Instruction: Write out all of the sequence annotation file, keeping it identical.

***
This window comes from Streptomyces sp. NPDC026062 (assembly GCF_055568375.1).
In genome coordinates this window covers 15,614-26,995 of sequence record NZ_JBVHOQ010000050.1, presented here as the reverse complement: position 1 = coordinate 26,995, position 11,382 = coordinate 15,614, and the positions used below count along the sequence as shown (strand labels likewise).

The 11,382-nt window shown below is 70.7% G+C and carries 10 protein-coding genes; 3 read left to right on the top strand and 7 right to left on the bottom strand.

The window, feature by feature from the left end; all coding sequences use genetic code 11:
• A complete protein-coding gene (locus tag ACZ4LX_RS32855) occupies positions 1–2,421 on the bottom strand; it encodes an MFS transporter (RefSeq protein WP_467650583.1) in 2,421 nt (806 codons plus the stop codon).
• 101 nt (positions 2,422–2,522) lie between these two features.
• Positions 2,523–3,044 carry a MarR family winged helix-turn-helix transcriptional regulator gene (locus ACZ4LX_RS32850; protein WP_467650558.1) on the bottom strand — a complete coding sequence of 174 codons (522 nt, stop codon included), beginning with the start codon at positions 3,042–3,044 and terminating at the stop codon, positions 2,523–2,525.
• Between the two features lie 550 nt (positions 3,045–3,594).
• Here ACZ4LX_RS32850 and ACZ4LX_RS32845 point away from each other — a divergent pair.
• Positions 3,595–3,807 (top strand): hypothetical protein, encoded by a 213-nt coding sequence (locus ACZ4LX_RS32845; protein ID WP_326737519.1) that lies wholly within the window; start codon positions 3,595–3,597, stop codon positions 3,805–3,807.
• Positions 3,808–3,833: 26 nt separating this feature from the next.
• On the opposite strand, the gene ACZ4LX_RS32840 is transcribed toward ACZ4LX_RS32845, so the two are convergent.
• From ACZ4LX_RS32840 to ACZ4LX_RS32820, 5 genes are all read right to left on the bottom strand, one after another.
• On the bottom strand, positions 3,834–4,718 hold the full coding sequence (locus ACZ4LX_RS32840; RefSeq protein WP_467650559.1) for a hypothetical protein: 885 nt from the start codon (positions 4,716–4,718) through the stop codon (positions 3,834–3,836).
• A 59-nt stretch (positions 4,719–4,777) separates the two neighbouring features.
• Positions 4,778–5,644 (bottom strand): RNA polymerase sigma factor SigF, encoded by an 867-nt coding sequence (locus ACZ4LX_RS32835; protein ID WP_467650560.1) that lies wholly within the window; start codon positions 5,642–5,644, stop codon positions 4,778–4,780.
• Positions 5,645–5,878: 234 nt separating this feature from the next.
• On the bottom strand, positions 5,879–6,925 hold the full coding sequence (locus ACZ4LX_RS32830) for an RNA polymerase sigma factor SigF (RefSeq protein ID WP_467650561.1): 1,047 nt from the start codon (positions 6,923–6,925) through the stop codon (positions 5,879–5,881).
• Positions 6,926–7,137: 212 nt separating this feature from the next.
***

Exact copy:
This window comes from Streptomyces sp. NPDC026062 (assembly GCF_055568375.1).
In genome coordinates this window covers 15,614-26,995 of sequence record NZ_JBVHOQ010000050.1, presented here as the reverse complement: position 1 = coordinate 26,995, position 11,382 = coordinate 15,614, and the positions used below count along the sequence as shown (strand labels likewise).

The 11,382-nt window shown below is 70.7% G+C and carries 10 protein-coding genes; 3 read left to right on the top strand and 7 right to left on the bottom strand.

The window, feature by feature from the left end; all coding sequences use genetic code 11:
• A complete protein-coding gene (locus tag ACZ4LX_RS32855) occupies positions 1–2,421 on the bottom strand; it encodes an MFS transporter (RefSeq protein WP_467650583.1) in 2,421 nt (806 codons plus the stop codon).
• 101 nt (positions 2,422–2,522) lie between these two features.
• Positions 2,523–3,044 carry a MarR family winged helix-turn-helix transcriptional regulator gene (locus ACZ4LX_RS32850; protein WP_467650558.1) on the bottom strand — a complete coding sequence of 174 codons (522 nt, stop codon included), beginning with the start codon at positions 3,042–3,044 and terminating at the stop codon, positions 2,523–2,525.
• Between the two features lie 550 nt (positions 3,045–3,594).
• Here ACZ4LX_RS32850 and ACZ4LX_RS32845 point away from each other — a divergent pair.
• Positions 3,595–3,807 (top strand): hypothetical protein, encoded by a 213-nt coding sequence (locus ACZ4LX_RS32845; protein ID WP_326737519.1) that lies wholly within the window; start codon positions 3,595–3,597, stop codon positions 3,805–3,807.
• Positions 3,808–3,833: 26 nt separating this feature from the next.
• On the opposite strand, the gene ACZ4LX_RS32840 is transcribed toward ACZ4LX_RS32845, so the two are convergent.
• From ACZ4LX_RS32840 to ACZ4LX_RS32820, 5 genes are all read right to left on the bottom strand, one after another.
• On the bottom strand, positions 3,834–4,718 hold the full coding sequence (locus ACZ4LX_RS32840; RefSeq protein WP_467650559.1) for a hypothetical protein: 885 nt from the start codon (positions 4,716–4,718) through the stop codon (positions 3,834–3,836).
• A 59-nt stretch (positions 4,719–4,777) separates the two neighbouring features.
• Positions 4,778–5,644 (bottom strand): RNA polymerase sigma factor SigF, encoded by an 867-nt coding sequence (locus ACZ4LX_RS32835; protein ID WP_467650560.1) that lies wholly within the window; start codon positions 5,642–5,644, stop codon positions 4,778–4,780.
• Positions 5,645–5,878: 234 nt separating this feature from the next.
• On the bottom strand, positions 5,879–6,925 hold the full coding sequence (locus ACZ4LX_RS32830) for an RNA polymerase sigma factor SigF (RefSeq protein ID WP_467650561.1): 1,047 nt from the start codon (positions 6,923–6,925) through the stop codon (positions 5,879–5,881).
• Positions 6,926–7,137: 212 nt separating this feature from the next.